Fog Computing: Introduction, Architecture, Analytics, and Platforms

Fog Computing: Introduction, Architecture, Analytics, and Platforms

P. Balakrishnan (VIT University, India), Veeramuthu Venkatesh (SASTRA University, India) and Pethuru Raj (Reliance Jio Infocomm. Ltd., India)
DOI: 10.4018/978-1-5225-5972-6.ch004
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Abstract

The evolutions of world wide web (WWW) promise the revolution in personal, professional, and social aspects of human beings. These evolutions begin with static web pages to more sophisticated brain-computer interfaces. Among them, Web 4.0 plays a significant role that aimed to integrate mobile devices and things into the web to realize smarter environments. Further, it leads to the progression of machine-to-machine communication, wireless sensor networks, cyber physical systems, and internet of things (IoT). The drastic development of IoT applications led to unprecedented growth of data which can be processed using more powerful far-end cloud resources or less powerful local edge devices. Fog computing compromises the demerits of both approaches and conducts the data analysis at the network-end itself. This chapter provides the benefits of fog computing architectures together with the simulator as well as different software platforms for realizing the fog computing.
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Introduction

The ever-increasing Internet usage absolutely induces profound impact in several aspects over the society as well as the industry in last two decades. This evolution and revolution of Internet redefine the way people or industries interact, work and play with each other which open up new avenues for revenues. Consequently, every evolution in World Wide Web (WWW) changed the mode of business transactions and nature of the companies themselves. This technological progress on the Internet is not only just because of reduction in manufacturing cost of semiconductor components, but also the outstanding applicability of Internet Protocol (IP) and broader adoption of Internet. The rumblings and mumblings of web begin with the interconnection of faraway computers using ARPANET followed by the introduction of TCP/IP and WWW. As a consequence, the read-only web is evolved which allows the users only to read the information from the static web pages (refer to Figure 1). This evolution of the web is called the web of content (Web 1.0) which is primarily meant for reading the content and lacks in active communication or participation from the user side. However, Web 2.0 (web of communication or read-write web) allows any user to contribute their content to the web and communicates with any other web users. Some of the notable Web 2.0 developments are blogs, Twitter, Facebook, and Youtube. Conversely, Web 2.0 failed to associate the context with the data, and hence the actual requirements of the humans are not appropriately communicated to the software applications. For instance, during any search operation on the Internet, if the context of a keyword entered by the human is not understood by the search application (software) then the search operation may end up with limited results since the application does not have the intelligence to distinguish the relevant and irrelevant data for that context. This communication gap leads to the birth of Web 3.0 (web of context or read-write-execute web) where the context of the data is provided using semantic mark-up whereas, the inter-application communication support is provided using web services. In the meantime, the technological advancements in electronics extremely reduce the cost of mobile devices and the subsequent adoption of wireless Internet using mobile networks associate numerous people and businesses to the Internet. This situation sets the goal for the new web version, Web 4.0 (web of things or mobile web) with an objective to interconnect all the mobile devices in the real and virtual world. For instance, the smart agent in Web 4.0 may automatically recognize you using its camera and say to you: “Good Morning, Bob! You are going to NY today. Don’t forget to take the raincoat; it is raining there. Also, I came to know the tickets for your favorite ‘Wicked’ musical show is available. If you say ‘yes,' I will book the tickets for the show,” and if you replied with ‘yes,' it might say, “I have booked the ticket with the row ‘M’ and seat no. 108 which is your favorite most of the times.”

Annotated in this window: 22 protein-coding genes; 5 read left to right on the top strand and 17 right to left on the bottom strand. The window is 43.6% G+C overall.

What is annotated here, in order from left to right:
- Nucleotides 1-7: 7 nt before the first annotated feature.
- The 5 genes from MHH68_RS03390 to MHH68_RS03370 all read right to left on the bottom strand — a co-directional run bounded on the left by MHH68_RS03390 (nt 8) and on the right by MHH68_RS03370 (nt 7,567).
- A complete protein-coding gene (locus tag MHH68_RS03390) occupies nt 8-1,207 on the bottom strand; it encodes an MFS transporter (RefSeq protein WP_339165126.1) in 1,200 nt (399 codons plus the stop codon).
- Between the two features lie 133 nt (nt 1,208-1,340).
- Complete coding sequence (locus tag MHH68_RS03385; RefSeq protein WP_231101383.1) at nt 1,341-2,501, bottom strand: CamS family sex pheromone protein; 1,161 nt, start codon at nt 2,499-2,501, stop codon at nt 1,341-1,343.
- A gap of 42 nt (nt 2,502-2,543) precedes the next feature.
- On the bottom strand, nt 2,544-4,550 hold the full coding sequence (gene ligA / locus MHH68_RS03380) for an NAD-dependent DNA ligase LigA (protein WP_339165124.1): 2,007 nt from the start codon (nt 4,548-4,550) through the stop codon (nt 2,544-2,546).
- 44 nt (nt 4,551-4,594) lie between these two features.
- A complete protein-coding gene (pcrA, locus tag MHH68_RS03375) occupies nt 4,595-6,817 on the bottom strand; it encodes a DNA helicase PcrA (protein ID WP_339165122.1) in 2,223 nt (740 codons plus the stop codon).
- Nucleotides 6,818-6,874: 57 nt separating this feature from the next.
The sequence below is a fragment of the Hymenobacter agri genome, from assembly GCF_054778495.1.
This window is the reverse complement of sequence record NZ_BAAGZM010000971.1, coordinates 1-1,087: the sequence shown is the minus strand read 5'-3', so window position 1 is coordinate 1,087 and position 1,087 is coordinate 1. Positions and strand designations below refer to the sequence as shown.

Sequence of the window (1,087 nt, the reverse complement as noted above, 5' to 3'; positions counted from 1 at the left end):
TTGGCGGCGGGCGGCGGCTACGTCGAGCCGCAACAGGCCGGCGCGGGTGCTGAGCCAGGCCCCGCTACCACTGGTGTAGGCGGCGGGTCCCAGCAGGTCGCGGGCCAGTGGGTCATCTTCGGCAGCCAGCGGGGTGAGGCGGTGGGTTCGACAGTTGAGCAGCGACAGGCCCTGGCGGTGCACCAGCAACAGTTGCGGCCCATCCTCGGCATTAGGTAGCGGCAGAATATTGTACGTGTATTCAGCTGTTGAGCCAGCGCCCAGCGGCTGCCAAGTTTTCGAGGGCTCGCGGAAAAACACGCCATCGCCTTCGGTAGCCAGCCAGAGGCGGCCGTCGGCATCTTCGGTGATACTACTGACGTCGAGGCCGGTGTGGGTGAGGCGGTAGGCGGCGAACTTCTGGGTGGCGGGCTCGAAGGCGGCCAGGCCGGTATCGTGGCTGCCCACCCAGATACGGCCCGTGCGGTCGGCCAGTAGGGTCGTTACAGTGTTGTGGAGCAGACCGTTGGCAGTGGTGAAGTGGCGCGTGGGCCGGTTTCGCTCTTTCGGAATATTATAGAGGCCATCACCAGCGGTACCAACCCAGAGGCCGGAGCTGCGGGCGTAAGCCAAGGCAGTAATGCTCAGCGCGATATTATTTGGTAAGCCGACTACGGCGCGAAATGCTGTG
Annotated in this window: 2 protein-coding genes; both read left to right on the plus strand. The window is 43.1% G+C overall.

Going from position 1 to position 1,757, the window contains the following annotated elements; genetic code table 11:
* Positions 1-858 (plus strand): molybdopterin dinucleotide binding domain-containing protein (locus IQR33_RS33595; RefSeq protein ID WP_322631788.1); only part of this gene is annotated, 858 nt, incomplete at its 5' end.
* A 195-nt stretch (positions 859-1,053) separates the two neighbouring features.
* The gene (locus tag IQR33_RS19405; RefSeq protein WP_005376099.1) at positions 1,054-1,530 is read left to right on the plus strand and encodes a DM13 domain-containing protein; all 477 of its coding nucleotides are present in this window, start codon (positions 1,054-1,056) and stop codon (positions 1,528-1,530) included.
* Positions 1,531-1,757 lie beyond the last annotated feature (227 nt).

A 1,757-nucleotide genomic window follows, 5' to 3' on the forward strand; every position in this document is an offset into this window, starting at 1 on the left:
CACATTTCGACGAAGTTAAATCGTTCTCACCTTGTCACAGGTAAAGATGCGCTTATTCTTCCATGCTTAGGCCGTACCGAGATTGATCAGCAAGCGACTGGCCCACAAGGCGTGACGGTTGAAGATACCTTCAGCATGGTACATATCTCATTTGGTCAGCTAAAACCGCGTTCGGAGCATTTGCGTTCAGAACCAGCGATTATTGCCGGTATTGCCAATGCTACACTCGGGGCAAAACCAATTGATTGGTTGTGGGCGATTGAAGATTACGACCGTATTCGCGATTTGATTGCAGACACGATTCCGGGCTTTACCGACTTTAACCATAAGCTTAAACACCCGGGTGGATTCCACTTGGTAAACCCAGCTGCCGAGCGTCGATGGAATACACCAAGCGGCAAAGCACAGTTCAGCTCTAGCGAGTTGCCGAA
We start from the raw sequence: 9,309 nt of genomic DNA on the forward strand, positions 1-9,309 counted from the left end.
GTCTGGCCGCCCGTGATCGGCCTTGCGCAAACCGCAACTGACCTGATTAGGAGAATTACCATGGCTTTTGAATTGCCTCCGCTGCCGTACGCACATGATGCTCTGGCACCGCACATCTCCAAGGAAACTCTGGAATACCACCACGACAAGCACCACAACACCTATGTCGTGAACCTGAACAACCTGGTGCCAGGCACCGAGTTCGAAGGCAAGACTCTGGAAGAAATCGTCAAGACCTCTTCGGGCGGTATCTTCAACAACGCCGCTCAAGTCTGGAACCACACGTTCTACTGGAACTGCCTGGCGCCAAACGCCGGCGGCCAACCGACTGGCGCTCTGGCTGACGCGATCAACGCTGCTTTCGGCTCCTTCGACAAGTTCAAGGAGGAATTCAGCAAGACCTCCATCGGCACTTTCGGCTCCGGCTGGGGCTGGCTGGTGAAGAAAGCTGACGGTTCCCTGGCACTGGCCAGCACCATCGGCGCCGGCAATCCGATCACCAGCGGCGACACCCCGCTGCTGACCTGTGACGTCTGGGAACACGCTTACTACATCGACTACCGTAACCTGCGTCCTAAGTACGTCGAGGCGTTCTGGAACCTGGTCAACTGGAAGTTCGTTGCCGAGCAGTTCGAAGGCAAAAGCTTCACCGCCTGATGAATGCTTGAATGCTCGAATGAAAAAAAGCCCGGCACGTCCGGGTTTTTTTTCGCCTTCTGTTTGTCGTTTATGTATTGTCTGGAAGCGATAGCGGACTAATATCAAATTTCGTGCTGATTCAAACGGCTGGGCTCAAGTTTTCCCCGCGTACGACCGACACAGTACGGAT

Figure 1.

Evolution of World Wide Web

978-1-5225-5972-6.ch004.f01

Remember! Web 4.0, not a new technology rather it integrates the mobile devices into the web. Even though the Web 4.0 is not yet matured and still continuously developing, vision for Web 5.0 is proposed. Web 5.0 (web of thoughts or symbiotic web or emotive web) perceives the feelings and emotions of users during the communication between the humans and computers. For example, using the brain wave sensors implanted in the headphone, the users can relate their emotions with the content thereby enabling personalization which is an affable feature of Web 5.0. This chapter mainly deals with Wireless Sensor Networks (WSN), Machine to Machine (M2M) communications, Cyber-Physical Systems (CPS), Internet of Things (IoT) and fog computing which are the ingredients of Web 4.0.

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